After inking the $3.5 billion Scorpene submarines deal last week, the Centre is now all set to shop for 126 multi-role combat aircraft for which Boeing of US, Dassault of France, Russian MiG RAC and probably an Italian company have already been shortlisted.
The move assumes significance as highly placed sources say India is trying to get closer to US and France through the aircraft deal since both these countries have offered civil and nuclear technology cooperation to India.
It is learnt IAF had two months ago placed requests for proposals (RFPs) for the $9 billion 126 multi-role combat aircraft. However, IAF officials declined to name the particular manufacturers to whom it has issued RFPs.
But sources close to the development said that Dassault of France and Boeing are among those who have received RFPs.
Senior IAF officials, however, told FE that the force could issue RFPs to other manufacturers, apart from the initial four, if it thought such a measure was necessary.
RFP is the second stage of acquisition in the procurement process. The initial requests for information (RFIs) had been sent to five manufacturers — US’ Lockheed Martin and Boeing (F-16 and F-18), MiG RAC (MiG-29), Dassault Aviation (Mirage 2000-5) and Sweden’s SaaB (JAS-39 ‘Gripen’).
A few weeks ago, a high-level delegation of Lockheed Martin (F-16s) and Boeing (F-15 and F-18) had come to India to make a presentation to the ministry of defence and the IAF.
According to highly placed sources, the F-16s of Lockheed Martin were never really in the race for the deal. The government had already decided to go in for the Hornets last year. They added that last year itself, the US Department of Defence had given clearance for Raytheon’s APG-63(v)2 Active Electronically Scanned Array (AESA) radar which is fitted on Boeing’s F/A-18E/F Super Hornet.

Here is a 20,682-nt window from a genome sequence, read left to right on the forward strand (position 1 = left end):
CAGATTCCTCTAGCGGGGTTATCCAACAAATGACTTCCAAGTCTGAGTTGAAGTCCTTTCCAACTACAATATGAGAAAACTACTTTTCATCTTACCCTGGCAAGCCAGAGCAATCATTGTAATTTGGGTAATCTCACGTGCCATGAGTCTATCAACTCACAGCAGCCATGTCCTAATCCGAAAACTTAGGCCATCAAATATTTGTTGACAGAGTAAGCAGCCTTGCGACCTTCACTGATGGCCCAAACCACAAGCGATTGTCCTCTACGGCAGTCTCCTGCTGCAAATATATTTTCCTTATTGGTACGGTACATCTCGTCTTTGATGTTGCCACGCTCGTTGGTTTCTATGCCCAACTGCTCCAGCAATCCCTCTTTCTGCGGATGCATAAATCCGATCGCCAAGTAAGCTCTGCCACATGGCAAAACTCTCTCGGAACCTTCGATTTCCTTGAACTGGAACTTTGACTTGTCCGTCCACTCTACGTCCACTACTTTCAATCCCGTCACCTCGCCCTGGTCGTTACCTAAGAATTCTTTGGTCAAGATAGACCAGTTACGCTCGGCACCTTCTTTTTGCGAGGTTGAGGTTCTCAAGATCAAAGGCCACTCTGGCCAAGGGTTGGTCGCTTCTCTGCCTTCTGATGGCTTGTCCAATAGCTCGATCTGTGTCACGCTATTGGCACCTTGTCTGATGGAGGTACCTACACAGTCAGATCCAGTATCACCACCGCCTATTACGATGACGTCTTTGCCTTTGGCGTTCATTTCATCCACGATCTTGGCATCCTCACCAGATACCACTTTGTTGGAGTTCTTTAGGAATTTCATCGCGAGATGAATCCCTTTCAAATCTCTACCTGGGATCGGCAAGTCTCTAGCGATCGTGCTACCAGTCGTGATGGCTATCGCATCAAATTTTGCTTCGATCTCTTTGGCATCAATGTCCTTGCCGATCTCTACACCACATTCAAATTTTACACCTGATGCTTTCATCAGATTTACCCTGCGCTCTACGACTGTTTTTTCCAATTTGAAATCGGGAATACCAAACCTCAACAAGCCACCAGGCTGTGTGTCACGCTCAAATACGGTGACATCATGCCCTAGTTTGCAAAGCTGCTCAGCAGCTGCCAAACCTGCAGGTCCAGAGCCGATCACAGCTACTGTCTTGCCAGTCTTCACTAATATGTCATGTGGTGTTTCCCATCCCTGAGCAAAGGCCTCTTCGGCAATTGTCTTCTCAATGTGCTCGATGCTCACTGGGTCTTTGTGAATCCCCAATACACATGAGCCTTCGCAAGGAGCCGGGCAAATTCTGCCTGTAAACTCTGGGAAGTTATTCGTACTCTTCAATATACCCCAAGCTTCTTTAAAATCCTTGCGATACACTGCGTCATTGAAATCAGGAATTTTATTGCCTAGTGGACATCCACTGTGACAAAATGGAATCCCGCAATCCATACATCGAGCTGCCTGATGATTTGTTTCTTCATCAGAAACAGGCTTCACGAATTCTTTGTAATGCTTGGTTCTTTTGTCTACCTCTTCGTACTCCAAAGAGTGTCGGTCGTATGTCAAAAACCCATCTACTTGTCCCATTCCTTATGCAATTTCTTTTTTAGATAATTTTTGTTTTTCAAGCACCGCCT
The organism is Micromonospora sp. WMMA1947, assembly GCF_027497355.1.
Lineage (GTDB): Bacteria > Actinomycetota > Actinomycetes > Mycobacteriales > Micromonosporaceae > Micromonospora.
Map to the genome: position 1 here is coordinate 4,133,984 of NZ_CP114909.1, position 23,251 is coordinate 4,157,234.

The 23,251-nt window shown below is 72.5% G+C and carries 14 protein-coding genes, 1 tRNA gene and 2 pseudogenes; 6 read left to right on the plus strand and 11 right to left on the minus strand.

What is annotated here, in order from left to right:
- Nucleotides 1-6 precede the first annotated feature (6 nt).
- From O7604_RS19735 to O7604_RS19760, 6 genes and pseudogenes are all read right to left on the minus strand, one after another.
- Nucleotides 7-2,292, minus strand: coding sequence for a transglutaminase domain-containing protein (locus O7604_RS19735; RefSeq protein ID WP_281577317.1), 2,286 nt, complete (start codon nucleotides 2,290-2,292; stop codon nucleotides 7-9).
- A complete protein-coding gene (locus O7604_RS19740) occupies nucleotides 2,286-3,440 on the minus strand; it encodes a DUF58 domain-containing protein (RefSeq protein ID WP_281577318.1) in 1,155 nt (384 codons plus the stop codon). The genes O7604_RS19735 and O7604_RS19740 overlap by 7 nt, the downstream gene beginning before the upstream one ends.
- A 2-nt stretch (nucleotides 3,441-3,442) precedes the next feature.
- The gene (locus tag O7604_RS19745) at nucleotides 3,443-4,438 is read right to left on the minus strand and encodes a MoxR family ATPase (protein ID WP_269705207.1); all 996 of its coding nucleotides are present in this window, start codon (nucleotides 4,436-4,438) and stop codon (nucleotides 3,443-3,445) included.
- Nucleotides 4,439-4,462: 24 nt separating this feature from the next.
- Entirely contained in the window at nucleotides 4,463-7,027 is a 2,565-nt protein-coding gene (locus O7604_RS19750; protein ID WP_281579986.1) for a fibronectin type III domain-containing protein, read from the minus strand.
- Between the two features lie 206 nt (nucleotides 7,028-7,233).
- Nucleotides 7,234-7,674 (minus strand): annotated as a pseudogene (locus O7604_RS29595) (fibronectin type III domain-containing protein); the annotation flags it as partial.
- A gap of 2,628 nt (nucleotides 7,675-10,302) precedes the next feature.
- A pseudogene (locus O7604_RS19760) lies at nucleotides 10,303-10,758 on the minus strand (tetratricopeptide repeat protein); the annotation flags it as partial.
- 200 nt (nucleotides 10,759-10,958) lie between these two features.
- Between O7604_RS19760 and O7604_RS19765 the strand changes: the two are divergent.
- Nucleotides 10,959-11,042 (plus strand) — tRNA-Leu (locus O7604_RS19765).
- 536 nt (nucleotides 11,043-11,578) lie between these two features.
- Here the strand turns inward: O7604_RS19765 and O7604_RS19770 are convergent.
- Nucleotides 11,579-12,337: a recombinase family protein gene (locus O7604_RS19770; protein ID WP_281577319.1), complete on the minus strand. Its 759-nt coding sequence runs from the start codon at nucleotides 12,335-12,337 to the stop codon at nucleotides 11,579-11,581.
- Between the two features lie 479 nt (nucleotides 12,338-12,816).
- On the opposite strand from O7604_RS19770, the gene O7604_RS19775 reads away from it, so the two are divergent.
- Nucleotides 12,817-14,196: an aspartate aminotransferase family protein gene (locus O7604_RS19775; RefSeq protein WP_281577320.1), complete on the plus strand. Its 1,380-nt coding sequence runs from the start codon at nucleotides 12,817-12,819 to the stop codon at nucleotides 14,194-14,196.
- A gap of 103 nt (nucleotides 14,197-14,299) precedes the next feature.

Boeing officials told FE, “We have offered F/A-18E/F Super Hornet for IAF’s consideration and are also offering the co-production of the Super Hornet in India, subject to US government approval.”
Sources revealed that MoD and IAF were impressed by the capabilities of the presentations made by the Boeing on their fighter aircraft, therefore they have been invited for a second round of discussions during the week. A high-level team from Boeing will be here for another round of presentations.
However, experts are apprehensive about Boeing’s offer. Many argue that the US entity, prone to sanctions regime, cannot be a reliable supplier. A senior DRDO scientist remarked: “If you say you don’t trust the Americans for GE-404 engines, how can you say you trust them for the whole aircraft?”
Former air chief S Krishnaswamy told FE, “There is no doubt that what US has to offer IAF are some of their best machines. But the real concern, apart from the constant fear of sanctions, is the version of the machines being offered.”
Another former air chief AY Tipnis said, “The IAF’s evaluation team will have its hands full doing a comparative analysis. The exercise has become near-impossible with the number of parameters —- performance of airframe, engine, radar, a host of electronic sensors and emitters, displays, ordnance stores (air-to-air and air-to-ground) — to be evaluated having increased manifold.